Former Boston police captain convicted of theft in overtime scheme

Ex-Boston Police Captain Found Guilty in Overtime Fraud Scheme

A former captain from the Boston Police Department found himself on the wrong side of the law last Friday. He was found guilty of falsely claiming overtime hours for himself and his team. This act cost the taxpayers a hefty sum, running into hundreds of thousands of dollars in fraudulent overtime payments.

Richard Evans, a 65-year-old resident of Hanover, faced conviction on several charges. These included conspiracy to commit theft from federally funded programs, theft from such programs, conspiracy to commit wire fraud, and wire fraud itself. The announcement came from the office of Joshua Levy, the Acting U.S. Attorney for the District of Massachusetts. Evans, who had dedicated 37 years of service to the department, was among its most senior officers at the time of his crimes.

His role as the commander of the department’s Evidence Control Unit (ECU) from May 2012 to March 2016 placed him in charge of approving overtime pay for ECU officers. This pay was 1.5 times their regular rate. Almost immediately upon assuming command, Evans began submitting and approving overtime slips that significantly overstated the hours worked. He submitted “hundreds” of such slips for himself, according to prosecutors.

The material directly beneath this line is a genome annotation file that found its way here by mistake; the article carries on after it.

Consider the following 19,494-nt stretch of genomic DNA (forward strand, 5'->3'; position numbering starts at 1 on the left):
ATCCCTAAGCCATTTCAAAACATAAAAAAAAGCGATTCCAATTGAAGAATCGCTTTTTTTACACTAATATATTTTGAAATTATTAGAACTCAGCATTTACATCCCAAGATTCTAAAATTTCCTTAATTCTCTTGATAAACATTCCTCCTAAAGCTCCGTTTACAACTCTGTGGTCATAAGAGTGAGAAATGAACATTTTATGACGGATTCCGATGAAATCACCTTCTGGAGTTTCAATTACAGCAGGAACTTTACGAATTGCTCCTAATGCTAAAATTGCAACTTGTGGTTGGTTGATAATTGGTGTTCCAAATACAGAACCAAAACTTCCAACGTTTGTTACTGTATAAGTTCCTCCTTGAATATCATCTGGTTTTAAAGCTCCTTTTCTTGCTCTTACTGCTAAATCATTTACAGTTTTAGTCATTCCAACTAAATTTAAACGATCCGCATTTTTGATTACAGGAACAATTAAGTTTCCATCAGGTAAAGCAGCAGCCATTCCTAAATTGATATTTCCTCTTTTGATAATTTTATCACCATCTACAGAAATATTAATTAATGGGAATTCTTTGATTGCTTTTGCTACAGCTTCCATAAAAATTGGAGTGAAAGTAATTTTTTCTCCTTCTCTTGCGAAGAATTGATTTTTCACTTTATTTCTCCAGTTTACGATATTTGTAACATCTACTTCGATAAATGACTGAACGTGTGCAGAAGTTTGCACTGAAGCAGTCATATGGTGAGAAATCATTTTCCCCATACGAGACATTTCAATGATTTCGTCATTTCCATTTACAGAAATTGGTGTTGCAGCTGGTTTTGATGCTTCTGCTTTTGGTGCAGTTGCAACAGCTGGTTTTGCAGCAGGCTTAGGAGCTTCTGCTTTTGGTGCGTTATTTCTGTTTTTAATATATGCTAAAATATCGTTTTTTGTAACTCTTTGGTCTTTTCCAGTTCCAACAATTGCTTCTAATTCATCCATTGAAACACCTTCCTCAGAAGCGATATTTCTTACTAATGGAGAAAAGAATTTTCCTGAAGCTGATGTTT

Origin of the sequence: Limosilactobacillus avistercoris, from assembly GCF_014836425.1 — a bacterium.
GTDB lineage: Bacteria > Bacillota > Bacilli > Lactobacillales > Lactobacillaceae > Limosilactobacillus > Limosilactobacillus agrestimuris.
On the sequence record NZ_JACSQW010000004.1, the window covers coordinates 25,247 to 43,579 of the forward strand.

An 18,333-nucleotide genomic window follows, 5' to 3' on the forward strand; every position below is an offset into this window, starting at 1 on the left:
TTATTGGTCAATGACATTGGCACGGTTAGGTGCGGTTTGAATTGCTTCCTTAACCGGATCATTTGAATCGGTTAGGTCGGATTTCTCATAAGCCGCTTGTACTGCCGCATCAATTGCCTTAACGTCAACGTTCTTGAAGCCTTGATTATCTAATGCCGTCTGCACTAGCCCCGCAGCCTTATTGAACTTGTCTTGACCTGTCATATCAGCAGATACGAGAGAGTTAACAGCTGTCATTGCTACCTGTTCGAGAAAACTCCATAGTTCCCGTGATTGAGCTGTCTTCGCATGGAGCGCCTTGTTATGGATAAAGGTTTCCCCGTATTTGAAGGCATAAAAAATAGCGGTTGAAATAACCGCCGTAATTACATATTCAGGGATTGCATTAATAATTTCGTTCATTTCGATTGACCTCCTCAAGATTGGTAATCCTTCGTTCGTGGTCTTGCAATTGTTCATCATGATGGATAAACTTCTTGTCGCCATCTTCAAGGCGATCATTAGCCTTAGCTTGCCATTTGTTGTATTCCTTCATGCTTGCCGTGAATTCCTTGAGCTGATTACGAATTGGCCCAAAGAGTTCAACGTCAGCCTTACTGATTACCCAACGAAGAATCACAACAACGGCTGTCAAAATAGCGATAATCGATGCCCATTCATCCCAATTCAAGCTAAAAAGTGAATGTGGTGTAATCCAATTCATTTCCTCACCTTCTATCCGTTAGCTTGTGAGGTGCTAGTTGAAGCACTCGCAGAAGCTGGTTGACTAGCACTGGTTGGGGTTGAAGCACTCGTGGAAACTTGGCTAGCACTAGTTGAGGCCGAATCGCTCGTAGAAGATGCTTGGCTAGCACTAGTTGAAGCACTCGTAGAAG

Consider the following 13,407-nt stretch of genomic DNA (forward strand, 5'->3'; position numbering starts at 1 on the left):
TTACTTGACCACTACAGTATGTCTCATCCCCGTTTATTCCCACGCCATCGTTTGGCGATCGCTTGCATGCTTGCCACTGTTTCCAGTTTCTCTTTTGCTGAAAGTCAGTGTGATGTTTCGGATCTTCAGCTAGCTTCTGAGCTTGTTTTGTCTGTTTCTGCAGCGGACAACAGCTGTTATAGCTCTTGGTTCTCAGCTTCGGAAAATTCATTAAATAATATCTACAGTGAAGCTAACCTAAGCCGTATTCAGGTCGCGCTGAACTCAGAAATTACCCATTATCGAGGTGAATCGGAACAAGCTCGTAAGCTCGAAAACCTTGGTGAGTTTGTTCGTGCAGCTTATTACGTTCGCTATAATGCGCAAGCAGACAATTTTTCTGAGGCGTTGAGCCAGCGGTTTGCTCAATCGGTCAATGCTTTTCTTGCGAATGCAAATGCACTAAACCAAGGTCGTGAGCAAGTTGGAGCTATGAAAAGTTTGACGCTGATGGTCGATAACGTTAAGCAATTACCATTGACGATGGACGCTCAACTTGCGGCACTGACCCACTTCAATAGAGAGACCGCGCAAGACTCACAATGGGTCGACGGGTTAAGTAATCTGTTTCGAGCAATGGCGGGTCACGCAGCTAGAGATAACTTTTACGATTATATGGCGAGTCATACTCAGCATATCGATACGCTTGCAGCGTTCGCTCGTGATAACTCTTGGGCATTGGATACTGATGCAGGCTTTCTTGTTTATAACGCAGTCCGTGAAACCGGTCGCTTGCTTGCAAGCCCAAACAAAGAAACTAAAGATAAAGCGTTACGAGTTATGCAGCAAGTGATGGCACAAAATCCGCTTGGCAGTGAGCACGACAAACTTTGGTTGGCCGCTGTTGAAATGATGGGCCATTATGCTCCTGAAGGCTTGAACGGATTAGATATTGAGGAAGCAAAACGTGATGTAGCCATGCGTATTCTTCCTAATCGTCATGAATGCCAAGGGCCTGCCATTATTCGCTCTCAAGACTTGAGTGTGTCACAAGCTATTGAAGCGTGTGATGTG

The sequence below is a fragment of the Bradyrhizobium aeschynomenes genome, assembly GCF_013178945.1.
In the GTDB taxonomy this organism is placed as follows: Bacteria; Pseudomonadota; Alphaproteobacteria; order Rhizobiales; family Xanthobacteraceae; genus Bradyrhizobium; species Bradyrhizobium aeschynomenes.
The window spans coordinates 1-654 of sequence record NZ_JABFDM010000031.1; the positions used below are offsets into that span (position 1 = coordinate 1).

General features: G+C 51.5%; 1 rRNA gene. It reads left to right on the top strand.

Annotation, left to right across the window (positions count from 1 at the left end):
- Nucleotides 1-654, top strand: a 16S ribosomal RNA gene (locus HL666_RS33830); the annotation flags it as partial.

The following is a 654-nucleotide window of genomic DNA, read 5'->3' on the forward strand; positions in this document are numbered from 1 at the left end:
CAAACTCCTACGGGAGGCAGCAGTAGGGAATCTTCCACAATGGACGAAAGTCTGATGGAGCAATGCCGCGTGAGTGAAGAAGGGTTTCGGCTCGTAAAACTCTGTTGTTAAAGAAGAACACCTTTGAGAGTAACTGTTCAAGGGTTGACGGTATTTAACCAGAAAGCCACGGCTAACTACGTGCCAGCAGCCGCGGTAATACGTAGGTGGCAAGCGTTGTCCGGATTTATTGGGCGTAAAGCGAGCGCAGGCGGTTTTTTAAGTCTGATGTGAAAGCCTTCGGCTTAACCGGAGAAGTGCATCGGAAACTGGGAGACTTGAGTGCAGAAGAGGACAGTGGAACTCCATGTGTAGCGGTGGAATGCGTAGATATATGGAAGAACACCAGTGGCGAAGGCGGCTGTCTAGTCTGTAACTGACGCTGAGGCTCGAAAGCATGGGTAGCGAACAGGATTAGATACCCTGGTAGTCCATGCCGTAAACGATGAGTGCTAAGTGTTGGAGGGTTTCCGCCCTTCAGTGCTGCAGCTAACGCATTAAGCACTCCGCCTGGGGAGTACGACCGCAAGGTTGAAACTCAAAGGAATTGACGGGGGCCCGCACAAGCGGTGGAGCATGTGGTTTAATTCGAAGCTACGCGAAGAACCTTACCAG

Furthermore, Evans approved false time sheets for subordinate ECU officers. These sheets made it appear as though officers were completing entire four-hour overtime shifts when they were only working one or two hours. Evidence at the trial showed that Evans had deceived his superiors about this overtime scheme to hide the fact that officers were inflating their hours.

The consequences of this fraud were significant. Over his three and a half years as commander, Evans received more than $120,000 in overtime payments, in addition to his base salary of over $200,000. He was arrested and charged in March 2021 and is set for sentencing on June 20.

Joshua Levy made a statement emphasizing the expectation for law enforcement officers to uphold the law. He noted that Evans’ actions were not reflective of the Boston Police Department or its dedicated officers. However, he stressed the importance of holding those who prioritize their greed over public duty accountable.

Evans now faces a potential 10 years in prison and a fine of up to $250,000 for the theft charges. For the wire fraud charges, he could be looking at 20 years in prison and a fine of up to $250,000.

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